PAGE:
New From Lillet: Reserve Jean de Lillet 2009


Wine is shaped by the weather, and every year is different. But aperitifs, vermouths, and other wine-based products rarely tell you which vintage you're getting on the bottle—you expect consistency when you buy Dubonnet or Carpano Antica from year to year. But Lillet has released a few vintage bottlings in especially good years for white Bordeaux wines, and one of those, 2009, has just reached the market.

"The blend is aged for 12 months in French oak barrels that are 225 liters."

The Reserve Jean de Lillet 2009 is made from single-vintage Sauternes (a blend of 80% Semillon, 15% Sauvignon Blanc, and 5% Muscadelle), mixed with orange liqueur flavored with Spanish sweet orange peels and bitter oranges from Haiti, plus 'a secret blend of fruit liqueurs produced in Lillet's distillery' and quinine. The blend is aged for 12 months in French oak barrels that are 225 liters. (Regular Lillet is aged in large oak vats ranging from 8,000 liters to 20,000 liters.) The suggested retail price for this bottling is $39.99.

The 2009 Reserve Jean de Lillet pours an orangey gold, and the flavor is markedly rich, toasty and honeyed. The acidity is enough to pucker your mouth a little and balance the heft of the stuff, but it's hard to pick out other individual flavors. Everything is mellowed and slid between the grains of the oak (and a touch of oxidation): orange peels, yes, and quinine to dry out the finish, but you could be lulled into thinking you're just drinking wine (at a potent 17% ABV). An ice cube opens up the flavors a bit, bringing out the orangey side nicely.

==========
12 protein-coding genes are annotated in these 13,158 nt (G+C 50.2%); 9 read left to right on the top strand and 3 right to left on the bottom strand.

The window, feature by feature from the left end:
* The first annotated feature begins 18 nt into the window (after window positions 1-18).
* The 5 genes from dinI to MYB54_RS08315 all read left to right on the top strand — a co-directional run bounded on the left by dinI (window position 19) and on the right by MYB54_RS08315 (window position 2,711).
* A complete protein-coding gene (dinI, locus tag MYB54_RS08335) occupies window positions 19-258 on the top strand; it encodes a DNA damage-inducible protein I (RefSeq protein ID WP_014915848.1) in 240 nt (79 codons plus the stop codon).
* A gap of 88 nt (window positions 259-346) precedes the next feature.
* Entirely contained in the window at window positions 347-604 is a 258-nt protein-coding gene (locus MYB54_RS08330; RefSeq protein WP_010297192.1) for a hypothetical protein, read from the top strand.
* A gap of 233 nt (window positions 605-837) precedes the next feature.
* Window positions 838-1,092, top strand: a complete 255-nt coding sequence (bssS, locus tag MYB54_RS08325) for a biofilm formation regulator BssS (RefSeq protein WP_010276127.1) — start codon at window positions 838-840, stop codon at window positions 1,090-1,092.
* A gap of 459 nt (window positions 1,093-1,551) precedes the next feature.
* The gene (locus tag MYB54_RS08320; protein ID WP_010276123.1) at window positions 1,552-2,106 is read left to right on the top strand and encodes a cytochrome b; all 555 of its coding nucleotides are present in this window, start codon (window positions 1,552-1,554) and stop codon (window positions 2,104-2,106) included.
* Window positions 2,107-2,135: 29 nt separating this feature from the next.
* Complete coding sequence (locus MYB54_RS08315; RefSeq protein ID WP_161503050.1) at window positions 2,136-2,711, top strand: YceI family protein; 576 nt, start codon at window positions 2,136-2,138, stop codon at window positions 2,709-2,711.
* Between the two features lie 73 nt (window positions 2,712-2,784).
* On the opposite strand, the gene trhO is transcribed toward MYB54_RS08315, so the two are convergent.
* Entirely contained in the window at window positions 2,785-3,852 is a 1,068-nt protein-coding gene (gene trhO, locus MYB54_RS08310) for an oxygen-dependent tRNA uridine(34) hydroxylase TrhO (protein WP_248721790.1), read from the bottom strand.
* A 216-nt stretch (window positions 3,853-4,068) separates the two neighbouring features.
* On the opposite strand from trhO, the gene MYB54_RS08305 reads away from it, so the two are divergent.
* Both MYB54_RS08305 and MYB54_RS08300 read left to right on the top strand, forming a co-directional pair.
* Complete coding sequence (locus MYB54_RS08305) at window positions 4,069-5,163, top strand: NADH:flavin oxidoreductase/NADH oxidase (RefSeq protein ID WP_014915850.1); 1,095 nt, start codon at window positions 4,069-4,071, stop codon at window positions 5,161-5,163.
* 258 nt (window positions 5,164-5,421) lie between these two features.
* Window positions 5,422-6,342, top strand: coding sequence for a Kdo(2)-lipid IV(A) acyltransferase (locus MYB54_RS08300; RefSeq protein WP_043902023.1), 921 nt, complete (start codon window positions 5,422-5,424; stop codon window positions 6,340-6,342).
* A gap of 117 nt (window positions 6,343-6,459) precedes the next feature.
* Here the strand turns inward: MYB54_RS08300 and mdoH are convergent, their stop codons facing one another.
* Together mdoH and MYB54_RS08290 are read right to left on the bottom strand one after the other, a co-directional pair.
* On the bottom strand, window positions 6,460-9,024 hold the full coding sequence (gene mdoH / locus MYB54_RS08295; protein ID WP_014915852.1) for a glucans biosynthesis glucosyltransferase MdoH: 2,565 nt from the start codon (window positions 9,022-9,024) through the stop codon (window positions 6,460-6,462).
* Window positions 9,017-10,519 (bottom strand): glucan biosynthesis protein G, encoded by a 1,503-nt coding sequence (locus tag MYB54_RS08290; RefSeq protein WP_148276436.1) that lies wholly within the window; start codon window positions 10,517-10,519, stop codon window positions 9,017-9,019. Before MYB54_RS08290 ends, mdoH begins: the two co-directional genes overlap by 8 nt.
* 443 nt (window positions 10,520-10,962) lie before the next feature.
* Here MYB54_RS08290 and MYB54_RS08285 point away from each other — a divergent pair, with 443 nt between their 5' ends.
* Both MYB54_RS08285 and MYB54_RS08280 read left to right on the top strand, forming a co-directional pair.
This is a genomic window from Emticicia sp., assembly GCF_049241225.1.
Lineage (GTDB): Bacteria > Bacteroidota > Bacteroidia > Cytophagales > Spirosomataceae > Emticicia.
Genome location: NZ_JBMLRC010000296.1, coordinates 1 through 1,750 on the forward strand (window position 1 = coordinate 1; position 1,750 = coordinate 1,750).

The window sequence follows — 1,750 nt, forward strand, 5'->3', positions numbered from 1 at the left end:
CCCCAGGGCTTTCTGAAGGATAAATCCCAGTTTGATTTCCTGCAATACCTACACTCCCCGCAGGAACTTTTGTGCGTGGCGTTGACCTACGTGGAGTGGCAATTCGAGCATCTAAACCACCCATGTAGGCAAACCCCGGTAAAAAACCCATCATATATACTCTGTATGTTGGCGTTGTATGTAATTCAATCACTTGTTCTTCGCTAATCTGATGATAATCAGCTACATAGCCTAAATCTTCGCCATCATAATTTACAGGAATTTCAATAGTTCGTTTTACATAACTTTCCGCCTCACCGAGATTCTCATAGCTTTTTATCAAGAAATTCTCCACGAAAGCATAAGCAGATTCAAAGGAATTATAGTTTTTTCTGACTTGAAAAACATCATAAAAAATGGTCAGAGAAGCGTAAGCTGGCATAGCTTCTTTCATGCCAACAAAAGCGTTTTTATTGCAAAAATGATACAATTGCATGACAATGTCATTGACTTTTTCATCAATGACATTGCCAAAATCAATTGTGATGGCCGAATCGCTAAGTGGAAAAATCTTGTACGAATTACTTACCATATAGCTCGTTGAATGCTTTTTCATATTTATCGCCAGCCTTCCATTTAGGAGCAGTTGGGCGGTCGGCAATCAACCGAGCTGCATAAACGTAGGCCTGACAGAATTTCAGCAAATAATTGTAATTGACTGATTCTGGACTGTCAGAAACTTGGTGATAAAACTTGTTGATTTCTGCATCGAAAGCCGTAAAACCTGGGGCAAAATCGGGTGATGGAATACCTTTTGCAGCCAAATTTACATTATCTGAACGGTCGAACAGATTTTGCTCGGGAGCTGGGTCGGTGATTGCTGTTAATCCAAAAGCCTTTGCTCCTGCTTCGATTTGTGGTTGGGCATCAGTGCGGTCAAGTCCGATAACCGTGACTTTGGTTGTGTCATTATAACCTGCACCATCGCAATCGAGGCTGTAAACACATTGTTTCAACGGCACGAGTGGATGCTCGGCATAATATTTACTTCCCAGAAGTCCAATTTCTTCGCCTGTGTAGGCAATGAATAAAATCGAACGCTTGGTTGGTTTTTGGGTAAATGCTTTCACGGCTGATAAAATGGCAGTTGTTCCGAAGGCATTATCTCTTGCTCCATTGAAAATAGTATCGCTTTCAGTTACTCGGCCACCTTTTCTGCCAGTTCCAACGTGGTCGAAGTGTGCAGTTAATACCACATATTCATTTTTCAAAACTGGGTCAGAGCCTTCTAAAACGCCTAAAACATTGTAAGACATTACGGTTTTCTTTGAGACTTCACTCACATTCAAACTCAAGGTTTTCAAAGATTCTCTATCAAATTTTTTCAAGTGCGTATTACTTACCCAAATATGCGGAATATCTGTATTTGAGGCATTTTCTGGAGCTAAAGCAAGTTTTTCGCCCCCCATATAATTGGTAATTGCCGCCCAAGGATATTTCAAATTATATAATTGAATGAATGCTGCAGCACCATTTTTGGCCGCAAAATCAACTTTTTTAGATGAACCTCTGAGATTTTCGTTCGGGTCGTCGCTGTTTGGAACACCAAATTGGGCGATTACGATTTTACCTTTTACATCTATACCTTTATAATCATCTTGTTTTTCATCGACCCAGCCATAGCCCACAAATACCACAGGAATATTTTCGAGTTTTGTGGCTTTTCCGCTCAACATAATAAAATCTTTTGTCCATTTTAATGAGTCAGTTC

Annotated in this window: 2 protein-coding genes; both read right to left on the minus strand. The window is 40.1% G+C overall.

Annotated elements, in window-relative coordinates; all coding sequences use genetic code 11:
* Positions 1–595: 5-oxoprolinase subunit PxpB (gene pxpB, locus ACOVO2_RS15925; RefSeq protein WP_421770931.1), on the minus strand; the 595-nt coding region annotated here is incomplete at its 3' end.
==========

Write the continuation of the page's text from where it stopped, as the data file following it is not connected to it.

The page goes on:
You can certainly drink it unadorned, but this stuff is good in a cocktail. Our favorite so far is totally easy: fill a glass with ice, add a hearty squeeze of lemon, and 2 parts Reserve Jean de Lillet to 1 part gin or bourbon. (We liked the slightly malty St. George's Dry Rye Gin as a partner for the special Lillet, and became pretty obsessed with a version of this drink made with Burnside Bourbon from Portland's Eastside Distilling.) The richness of the aged Lillet latches in to a richer spirit; you probably wouldn't go wrong with rum, either.

Have you tried this reserve bottling or previous years' editions? What did you think?